THE evangelistic coalition Crossing London has been building
church leaders' confidence to find imaginative ways of presenting
the Good News to people who rarely engage with a church. This
year's signature event is an epic musical, Love Beyond, a
decade in the planning, and presented to audiences of thousands in
Brighton and London. It tells the entire story of God's saving
relationship with humankind from Eden to heaven, in the hope that
unchurched people who love musicals will have their curiosity
roused to ask questions about an infinitely greater Love.
The intentions are wonderful. Is it any good?
Well, it's OK. I wish this were an uncompromisingly favourable
review, but, in honesty, it's OK. It is sung-through in the style
of British musicals of the 1970s and '80s. Sean Cavanagh sets it
between four black staircases with an onstage orchestra at the
rear. Nine diamond-shaped panels overhead show video images
(particularly delightful during the creation sequence).
In the first segment, God (magnificently sung by Dave Willetts)
creates all that exists. Adam and Eve frolic, and then fall in a
literal presentation of the opening chapters of Genesis. A chorus
in Victorian industrial working-class costume dance the violence
and despair into which humankind slumps.
The narrative leaps forward to the life, death, and resurrection
of Jesus (Paul Ayres, a very winsome performance). Then comes the
story of Saul's conversion. Today's Church is represented by a
contemporary worship song, and it climaxes triumphantly with
Christians' meeting God in heaven.
Richard Haley's powerful music is beautifully orchestrated. It
has anthems, ballads, and discordant sequences, although it's a bit
relentless, without space for wit. There is not a single weak
member of the cast, who are mostly West End ensemble members
revelling in playing principal roles. The choreography (Annette
Aubrey-Bradshaw) is often thrilling.
With so much going for it, why is it impossible to be more
enthusiastic? There are two things which undermine it.
First, there is a difficulty of scale. This is a Palladium-sized
show in cavernous Wembley Arena. For the first forty minutes, there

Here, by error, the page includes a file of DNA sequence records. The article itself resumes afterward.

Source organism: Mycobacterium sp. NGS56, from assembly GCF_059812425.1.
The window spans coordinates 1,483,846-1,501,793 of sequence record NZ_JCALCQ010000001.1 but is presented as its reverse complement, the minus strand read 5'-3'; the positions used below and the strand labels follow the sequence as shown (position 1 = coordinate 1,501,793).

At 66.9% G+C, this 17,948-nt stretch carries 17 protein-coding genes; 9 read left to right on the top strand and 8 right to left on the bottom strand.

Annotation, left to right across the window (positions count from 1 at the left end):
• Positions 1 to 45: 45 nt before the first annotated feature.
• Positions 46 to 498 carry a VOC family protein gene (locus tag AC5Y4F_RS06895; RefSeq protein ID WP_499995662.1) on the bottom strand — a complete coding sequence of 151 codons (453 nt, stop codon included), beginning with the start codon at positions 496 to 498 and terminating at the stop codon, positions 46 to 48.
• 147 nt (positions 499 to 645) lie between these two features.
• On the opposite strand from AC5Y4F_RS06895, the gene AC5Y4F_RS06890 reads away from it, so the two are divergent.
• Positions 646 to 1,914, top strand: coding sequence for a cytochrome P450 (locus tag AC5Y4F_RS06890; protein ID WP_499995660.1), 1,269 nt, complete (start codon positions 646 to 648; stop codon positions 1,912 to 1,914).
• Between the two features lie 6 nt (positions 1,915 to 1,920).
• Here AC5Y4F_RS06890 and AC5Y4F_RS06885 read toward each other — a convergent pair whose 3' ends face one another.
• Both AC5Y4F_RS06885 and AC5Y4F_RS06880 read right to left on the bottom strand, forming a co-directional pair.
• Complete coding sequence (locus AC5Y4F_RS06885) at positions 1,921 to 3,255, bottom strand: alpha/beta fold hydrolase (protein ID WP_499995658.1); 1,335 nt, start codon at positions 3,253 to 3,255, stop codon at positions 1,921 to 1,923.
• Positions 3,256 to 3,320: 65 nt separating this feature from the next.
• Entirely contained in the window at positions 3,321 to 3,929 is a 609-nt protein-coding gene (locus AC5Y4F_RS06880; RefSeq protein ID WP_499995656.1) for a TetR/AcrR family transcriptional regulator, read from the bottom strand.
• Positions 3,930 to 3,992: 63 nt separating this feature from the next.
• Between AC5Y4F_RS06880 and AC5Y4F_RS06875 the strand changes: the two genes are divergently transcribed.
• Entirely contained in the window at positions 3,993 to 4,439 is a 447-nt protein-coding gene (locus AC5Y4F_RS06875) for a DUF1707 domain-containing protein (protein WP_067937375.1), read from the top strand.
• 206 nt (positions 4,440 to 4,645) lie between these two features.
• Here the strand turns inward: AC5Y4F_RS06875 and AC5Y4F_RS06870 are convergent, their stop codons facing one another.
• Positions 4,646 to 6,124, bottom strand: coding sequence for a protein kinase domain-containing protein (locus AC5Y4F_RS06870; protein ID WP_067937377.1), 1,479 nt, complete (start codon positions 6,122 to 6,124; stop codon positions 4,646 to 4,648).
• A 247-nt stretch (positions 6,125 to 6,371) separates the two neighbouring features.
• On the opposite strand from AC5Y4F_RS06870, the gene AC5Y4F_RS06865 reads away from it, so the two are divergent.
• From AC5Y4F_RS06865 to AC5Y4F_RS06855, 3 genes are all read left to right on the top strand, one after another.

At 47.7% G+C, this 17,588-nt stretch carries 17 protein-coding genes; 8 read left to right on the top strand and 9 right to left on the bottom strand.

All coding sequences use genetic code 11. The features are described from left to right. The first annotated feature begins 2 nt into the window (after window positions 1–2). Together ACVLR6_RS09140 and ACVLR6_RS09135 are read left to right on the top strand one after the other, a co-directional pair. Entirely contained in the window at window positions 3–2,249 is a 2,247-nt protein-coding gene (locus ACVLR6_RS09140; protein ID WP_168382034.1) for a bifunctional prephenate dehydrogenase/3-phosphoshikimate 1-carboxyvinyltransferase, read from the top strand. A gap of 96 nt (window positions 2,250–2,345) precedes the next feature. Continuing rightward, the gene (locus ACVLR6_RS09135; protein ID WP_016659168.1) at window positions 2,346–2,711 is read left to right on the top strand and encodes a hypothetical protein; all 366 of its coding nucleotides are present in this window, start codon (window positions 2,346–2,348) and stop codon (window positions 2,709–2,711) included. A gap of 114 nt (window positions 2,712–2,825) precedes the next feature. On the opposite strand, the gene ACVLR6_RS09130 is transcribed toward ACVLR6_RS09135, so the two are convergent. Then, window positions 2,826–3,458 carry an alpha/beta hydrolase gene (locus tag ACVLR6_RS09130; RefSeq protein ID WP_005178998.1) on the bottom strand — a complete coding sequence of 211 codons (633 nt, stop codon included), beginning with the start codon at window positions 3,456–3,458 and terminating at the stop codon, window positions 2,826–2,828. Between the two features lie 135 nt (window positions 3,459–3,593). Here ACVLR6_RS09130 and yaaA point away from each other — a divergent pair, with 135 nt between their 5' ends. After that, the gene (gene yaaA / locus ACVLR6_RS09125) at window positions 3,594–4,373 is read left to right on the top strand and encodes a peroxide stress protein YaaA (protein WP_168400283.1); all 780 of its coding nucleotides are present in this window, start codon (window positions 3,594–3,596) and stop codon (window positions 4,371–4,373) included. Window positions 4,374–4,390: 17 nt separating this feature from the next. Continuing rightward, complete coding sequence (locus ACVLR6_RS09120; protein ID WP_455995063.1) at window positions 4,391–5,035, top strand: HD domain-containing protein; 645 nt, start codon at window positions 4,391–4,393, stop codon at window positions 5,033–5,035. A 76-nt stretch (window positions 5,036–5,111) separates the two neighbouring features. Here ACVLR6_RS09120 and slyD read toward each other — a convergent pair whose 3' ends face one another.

are rarely more than three people on stage. The director, Tabitha
Webb, keeps them moving fluidly, but it is only when the ensemble
of 20 rush in, writhing and fighting, that the impact begins to
fill the space.
The scale forces the production to resort to clichés. The risen
Jesus appears to his followers silhouetted by banks of light like
an X Factor winner, a moment that provoked giggles even
among the Christian leaders with whom I was sitting. The one moment
justifying the scale was a baby of 12 months playing Jesus, who
crawled and smiled with the aplomb of a professional. The tiny
creature in a huge room spoke of the fragility of the incarnation,
and was the first moment at which the audience stirred
The second reservation is that without a thorough understanding
of Evangelical theology it's really hard to understand what's going
on. Adam and Eve eat a forbidden apple because Satan tells them to.
(Surely it is unacceptable to portray Satan as a black woman
opposite a white male God?) She tells them that if they do so they
will become like God. The result is a stage filled with depravity.
The first half ends as the crowd sings jubilantly of the
miracles that they have seen Jesus perform. The second half begins
with his crucifixion - a complete reversal accounted for only by
Satan whispering in everyone's ear. How? The final tableau is set
in the heavenly future, with a heart-pumping anthem delighting that
Jesus has consummated his love for his bride. Whom?
The problem dramatically is that there is no character with whom
the audience identifies: no one who gives them their place in the
unfolding story. Not Adam, not Saul, and certainly not the ensemble
got up as the Peaky Blinders. Without that, it is
impossible to be emotionally moved. It has been written by a
preacher, not a dramatist.
Where does it fit among the many attempts to bring the Bible to
the stage? Unlike the National Theatre's glorious The
Mysteries, it doesn't melt your heart with an insight into how
the salvation of Jesus might transform your workaday life. Unlike
the recent arena tour of Jesus Christ Superstar, with its
projections of urban poverty and complacent injustice, it doesn't
enable the audience to understand why Jesus, the hope and the
challenge of humankind, is timeless.
Yet there is no denying that its music is rousing, the cast is
absolutely committed, and most of the audience were on their feet
at the curtain call. And, if I were asked to decide between the
flawed fervour of Love Beyond and the godless, cynical
brilliance of Simon Callow's The Man Jesus (Arts, 19 September,
currently touring), I would certainly choose the musical.